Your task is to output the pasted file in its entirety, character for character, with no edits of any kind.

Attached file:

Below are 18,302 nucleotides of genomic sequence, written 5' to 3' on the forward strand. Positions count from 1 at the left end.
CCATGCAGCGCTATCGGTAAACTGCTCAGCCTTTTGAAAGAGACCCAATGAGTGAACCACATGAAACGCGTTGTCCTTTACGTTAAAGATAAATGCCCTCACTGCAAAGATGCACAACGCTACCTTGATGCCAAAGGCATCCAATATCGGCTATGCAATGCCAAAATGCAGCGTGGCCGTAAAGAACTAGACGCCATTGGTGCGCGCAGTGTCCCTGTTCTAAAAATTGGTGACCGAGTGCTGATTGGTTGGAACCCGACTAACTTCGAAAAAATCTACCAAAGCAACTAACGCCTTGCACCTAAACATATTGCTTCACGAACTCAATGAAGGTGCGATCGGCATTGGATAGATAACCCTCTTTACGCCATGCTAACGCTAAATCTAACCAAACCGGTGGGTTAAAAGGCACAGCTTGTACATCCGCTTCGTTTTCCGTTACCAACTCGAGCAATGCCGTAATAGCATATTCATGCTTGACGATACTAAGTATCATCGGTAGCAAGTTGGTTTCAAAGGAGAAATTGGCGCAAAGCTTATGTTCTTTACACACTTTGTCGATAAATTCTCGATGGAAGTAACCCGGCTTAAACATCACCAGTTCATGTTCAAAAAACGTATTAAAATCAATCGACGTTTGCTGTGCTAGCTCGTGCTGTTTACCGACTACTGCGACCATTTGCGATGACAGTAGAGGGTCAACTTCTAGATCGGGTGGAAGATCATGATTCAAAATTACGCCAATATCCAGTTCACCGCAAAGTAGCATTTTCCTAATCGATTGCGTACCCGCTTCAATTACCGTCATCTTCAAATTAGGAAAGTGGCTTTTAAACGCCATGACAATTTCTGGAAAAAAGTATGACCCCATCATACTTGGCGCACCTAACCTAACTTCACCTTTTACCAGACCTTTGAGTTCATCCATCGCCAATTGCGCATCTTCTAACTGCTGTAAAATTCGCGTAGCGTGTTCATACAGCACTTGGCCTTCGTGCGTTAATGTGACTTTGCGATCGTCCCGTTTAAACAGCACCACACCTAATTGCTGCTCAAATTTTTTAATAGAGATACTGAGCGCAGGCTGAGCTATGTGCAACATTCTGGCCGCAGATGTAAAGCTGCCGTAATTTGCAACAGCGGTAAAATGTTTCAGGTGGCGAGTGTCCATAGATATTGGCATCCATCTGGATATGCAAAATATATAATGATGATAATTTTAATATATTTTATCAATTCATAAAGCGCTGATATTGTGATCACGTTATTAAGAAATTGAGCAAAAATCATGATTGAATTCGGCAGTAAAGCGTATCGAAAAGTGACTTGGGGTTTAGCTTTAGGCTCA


Below are 18,302 nucleotides of genomic sequence, written 5' to 3' on the forward strand. Positions count from 1 at the left end.
CCATGCAGCGCTATCGGTAAACTGCTCAGCCTTTTGAAAGAGACCCAATGAGTGAACCACATGAAACGCGTTGTCCTTTACGTTAAAGATAAATGCCCTCACTGCAAAGATGCACAACGCTACCTTGATGCCAAAGGCATCCAATATCGGCTATGCAATGCCAAAATGCAGCGTGGCCGTAAAGAACTAGACGCCATTGGTGCGCGCAGTGTCCCTGTTCTAAAAATTGGTGACCGAGTGCTGATTGGTTGGAACCCGACTAACTTCGAAAAAATCTACCAAAGCAACTAACGCCTTGCACCTAAACATATTGCTTCACGAACTCAATGAAGGTGCGATCGGCATTGGATAGATAACCCTCTTTACGCCATGCTAACGCTAAATCTAACCAAACCGGTGGGTTAAAAGGCACAGCTTGTACATCCGCTTCGTTTTCCGTTACCAACTCGAGCAATGCCGTAATAGCATATTCATGCTTGACGATACTAAGTATCATCGGTAGCAAGTTGGTTTCAAAGGAGAAATTGGCGCAAAGCTTATGTTCTTTACACACTTTGTCGATAAATTCTCGATGGAAGTAACCCGGCTTAAACATCACCAGTTCATGTTCAAAAAACGTATTAAAATCAATCGACGTTTGCTGTGCTAGCTCGTGCTGTTTACCGACTACTGCGACCATTTGCGATGACAGTAGAGGGTCAACTTCTAGATCGGGTGGAAGATCATGATTCAAAATTACGCCAATATCCAGTTCACCGCAAAGTAGCATTTTCCTAATCGATTGCGTACCCGCTTCAATTACCGTCATCTTCAAATTAGGAAAGTGGCTTTTAAACGCCATGACAATTTCTGGAAAAAAGTATGACCCCATCATACTTGGCGCACCTAACCTAACTTCACCTTTTACCAGACCTTTGAGTTCATCCATCGCCAATTGCGCATCTTCTAACTGCTGTAAAATTCGCGTAGCGTGTTCATACAGCACTTGGCCTTCGTGCGTTAATGTGACTTTGCGATCGTCCCGTTTAAACAGCACCACACCTAATTGCTGCTCAAATTTTTTAATAGAGATACTGAGCGCAGGCTGAGCTATGTGCAACATTCTGGCCGCAGATGTAAAGCTGCCGTAATTTGCAACAGCGGTAAAATGTTTCAGGTGGCGAGTGTCCATAGATATTGGCATCCATCTGGATATGCAAAATATATAATGATGATAATTTTAATATATTTTATCAATTCATAAAGCGCTGATATTGTGATCACGTTATTAAGAAATTGAGCAAAAATCATGATTGAATTCGGCAGTAAAGCGTATCGAAAAGTGACTTGGGGTTTAGCTTTAGGCTCA